The sounds of an impending general election are getting louder by the day. The constituency redelineation exercise that was made public in mid-September has erupted into controversy from the get go, evoking a barrage of objections from opposition and government leaders, and Bersih 2.0, the civil society coalition for clean and fair elections.
Last week, the newly-registered Parti Pribumi Bersatu Malaysia gave notice that it was working on an electoral pact with the nebulous opposition front, which it aimed to cobble together by the end of the year.
As for the ruling Barisan Nasional coalition, its leaders appear to be ready for the 14th general election to take place quite soon. Last month, Rural and Regional Development Minister Datuk Seri Ismail Sabri Yaakob told Umno members to treat preparations for GE14 as though it could be held tomorrow.
Moreover, a Bloomberg report says some senior Umno officials have indicated that it could be as soon as March. The report also cites Gerakan vice-president Datuk Dr Dominic Lau as saying that the party had been instructed by Barisan Nasional to get the party machinery ready for the general election.
Analysts predict that a snap poll will work in the BN’s favour by denying the opposition front an opportunity to gain momentum.
Certainly, deep divisions in the opposition ranks will prove to be a formidable hurdle blocking its path to gaining federal power. Although the opposition parties won a majority of the popular vote in the last general election, the Pakatan Rakyat coalition which was their common platform at that time, has since fallen apart.
Can the opposition parties repeat the unprecedented performance that they achieved in the 13th general election after the devastating split between the DAP and PAS over shariah law ended Pakatan Rakyat’s run in 2015?
Further, the splintering of Pas following the ouster of its progressive leaders in the party’s 2015 Muktamar will divide voters between it and the breakaway Parti Amanah Negara.
The entry of Parti Pribumi Bersatu Malaysia, with the unpredictable Tun Dr Mahathir Mohamad at its helm, may potentially cause a radical rebalancing of the opposition’s power. Witness the ground-shifting handshake between Mahathir and de facto PKR head Datuk Seri Anwar Ibrahim last month, ending an 18-year-old feud between the two leaders.
The range of motivations that will drive voters to choose one side over the other will vary according to their economic class, social situation, cultural identity, value systems, age, politicial leanings and other psychosocial factors.
How astutely the two sides craft their election strategies will certainly influence the outcome of this pivotal next election.
As a central theme of the national political consciousness even from pre-Independence days has been the racial and religious orientations of the people, it will continue to be a defining factor for voters’ behaviour at the ballot box.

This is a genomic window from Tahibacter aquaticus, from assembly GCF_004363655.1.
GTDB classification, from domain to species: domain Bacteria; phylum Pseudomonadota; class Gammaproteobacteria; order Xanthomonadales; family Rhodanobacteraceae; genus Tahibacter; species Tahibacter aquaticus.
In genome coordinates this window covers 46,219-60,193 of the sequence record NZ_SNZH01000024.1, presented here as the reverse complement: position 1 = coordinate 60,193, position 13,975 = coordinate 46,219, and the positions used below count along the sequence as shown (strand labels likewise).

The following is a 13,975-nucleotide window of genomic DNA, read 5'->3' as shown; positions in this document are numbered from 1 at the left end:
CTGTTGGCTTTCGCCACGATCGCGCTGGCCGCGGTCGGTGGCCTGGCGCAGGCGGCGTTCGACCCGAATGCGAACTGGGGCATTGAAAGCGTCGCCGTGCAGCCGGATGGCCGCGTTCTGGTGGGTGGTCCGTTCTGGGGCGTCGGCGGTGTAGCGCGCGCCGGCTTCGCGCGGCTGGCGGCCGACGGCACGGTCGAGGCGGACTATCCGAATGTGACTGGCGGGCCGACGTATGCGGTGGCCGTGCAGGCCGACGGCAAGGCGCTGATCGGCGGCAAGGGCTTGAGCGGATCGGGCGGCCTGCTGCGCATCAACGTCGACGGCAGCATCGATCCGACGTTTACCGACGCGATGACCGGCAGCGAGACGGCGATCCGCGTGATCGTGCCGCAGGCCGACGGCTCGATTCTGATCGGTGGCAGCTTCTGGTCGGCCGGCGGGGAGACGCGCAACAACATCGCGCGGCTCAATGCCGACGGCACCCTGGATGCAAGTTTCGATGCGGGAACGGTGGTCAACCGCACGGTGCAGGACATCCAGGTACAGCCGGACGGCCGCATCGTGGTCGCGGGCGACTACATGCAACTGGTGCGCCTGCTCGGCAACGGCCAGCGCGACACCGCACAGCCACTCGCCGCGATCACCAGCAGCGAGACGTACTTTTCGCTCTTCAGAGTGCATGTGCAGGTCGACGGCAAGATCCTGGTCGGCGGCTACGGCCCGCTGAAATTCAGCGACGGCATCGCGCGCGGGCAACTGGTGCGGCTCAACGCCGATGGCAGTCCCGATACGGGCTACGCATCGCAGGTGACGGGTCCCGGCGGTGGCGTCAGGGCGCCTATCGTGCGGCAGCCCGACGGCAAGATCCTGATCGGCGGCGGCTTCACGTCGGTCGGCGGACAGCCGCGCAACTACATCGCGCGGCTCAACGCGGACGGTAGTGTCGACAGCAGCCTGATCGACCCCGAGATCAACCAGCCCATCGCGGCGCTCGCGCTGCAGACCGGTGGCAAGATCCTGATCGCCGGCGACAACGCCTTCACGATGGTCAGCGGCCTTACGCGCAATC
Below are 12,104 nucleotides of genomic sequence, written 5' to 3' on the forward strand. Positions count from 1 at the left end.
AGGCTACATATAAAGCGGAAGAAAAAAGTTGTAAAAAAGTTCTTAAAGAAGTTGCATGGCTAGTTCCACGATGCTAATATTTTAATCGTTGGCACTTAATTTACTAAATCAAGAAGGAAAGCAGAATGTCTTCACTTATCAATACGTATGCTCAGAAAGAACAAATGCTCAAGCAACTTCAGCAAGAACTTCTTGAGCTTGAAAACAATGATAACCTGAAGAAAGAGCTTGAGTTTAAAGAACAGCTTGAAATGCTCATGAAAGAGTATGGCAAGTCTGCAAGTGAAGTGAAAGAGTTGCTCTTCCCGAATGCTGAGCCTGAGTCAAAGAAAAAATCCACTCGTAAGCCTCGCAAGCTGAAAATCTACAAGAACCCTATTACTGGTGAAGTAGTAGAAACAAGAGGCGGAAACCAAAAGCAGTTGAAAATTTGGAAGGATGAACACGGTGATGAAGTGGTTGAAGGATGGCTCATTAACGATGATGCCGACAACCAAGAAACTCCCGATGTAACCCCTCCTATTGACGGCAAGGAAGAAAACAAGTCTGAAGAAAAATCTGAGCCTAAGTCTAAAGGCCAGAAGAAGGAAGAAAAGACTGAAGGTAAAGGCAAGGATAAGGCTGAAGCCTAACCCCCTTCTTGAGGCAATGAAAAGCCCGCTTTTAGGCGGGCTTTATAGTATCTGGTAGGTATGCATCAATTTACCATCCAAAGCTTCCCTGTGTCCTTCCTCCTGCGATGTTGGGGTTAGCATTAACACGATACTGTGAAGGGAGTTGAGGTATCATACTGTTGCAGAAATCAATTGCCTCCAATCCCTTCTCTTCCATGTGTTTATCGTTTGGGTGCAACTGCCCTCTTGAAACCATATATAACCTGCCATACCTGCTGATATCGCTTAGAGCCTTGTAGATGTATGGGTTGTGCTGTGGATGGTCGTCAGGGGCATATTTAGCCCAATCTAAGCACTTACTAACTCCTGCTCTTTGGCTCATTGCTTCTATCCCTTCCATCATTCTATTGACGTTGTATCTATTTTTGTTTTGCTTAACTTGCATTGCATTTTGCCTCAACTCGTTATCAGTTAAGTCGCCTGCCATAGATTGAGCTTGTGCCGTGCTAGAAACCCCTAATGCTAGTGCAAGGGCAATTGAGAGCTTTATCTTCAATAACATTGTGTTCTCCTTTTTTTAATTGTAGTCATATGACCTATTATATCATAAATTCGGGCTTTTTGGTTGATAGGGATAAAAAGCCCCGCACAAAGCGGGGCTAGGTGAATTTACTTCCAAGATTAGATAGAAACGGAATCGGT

So, after all is said and done about issues like the economy, accountability or the rule of law, voters are likely to weigh the value of their ballot against the preservation of their identity when it comes to making their choice.
Conversely, it is important to recognise that rising assertiveness about minority issues, liberalisation and a new political, social and economic order can have an unsettling effect on an electorate that has become accustomed to a paternalistic style of government.
Therefore, a reformist platform that is too aggressively promoted could in fact cause undue anxiety about the future and cause voters to seek the familiarity of the status quo. Similarly, a favoured theme of incumbent leaders is to dissuade voters from experimenting, as it certainly yields a good dividend for those in power.
Also, there is a direct appeal in receiving tangible benefits in the form of social amenities, public goods and official assistance that promote contentment and a sense of security. This feeling of being cared for can have a powerful effect on voters, as the resounding wins by the Barisan Nasional in the Sarawak election in May and two by-elections in Kuala Kangsar and Sungai Besar in June have demonstrated.
In the run-up to the Sarawak election, for example, Deputy Prime Minister Datuk Seri Ahmad Zahid Hamidi announced that RM20 billion in federal funds had been promised to Sarawak through the Pan-Borneo Highway and allocations for education, defence and rural development.
It is a tall order for the new opposition grouping to mirror such largesse, but it has little hope of making change happen unless it can present alternative strategies to win the trust of an electorate that is looking to the government to deliver the fruits of development.
Such confidence building can grow gradually through capacity enhancement projects, outreach programmes and civic initiatives, among other things. In short, a track record of public-spirited service must pave the way forward for new political entities.
So, while a whistleblowing campaign focusing on corruption and abuse of power can grab the voters’ attention and would certainly impact election outcomes to an extent, that alone might not convince the electorate that a new government would deliver a better quality of life for them and their children.
For that to happen, an alternative front will have to convince voters that it has the stability to last through thick and thin, promote a mature vision for the nation and develop a strong pool of effective and trustworthy leaders.
Until such time, the Barisan Nasional could only suffer a rout because of its own weaknesses.
R B Bhattacharjee is associate editor at The Edge Malaysia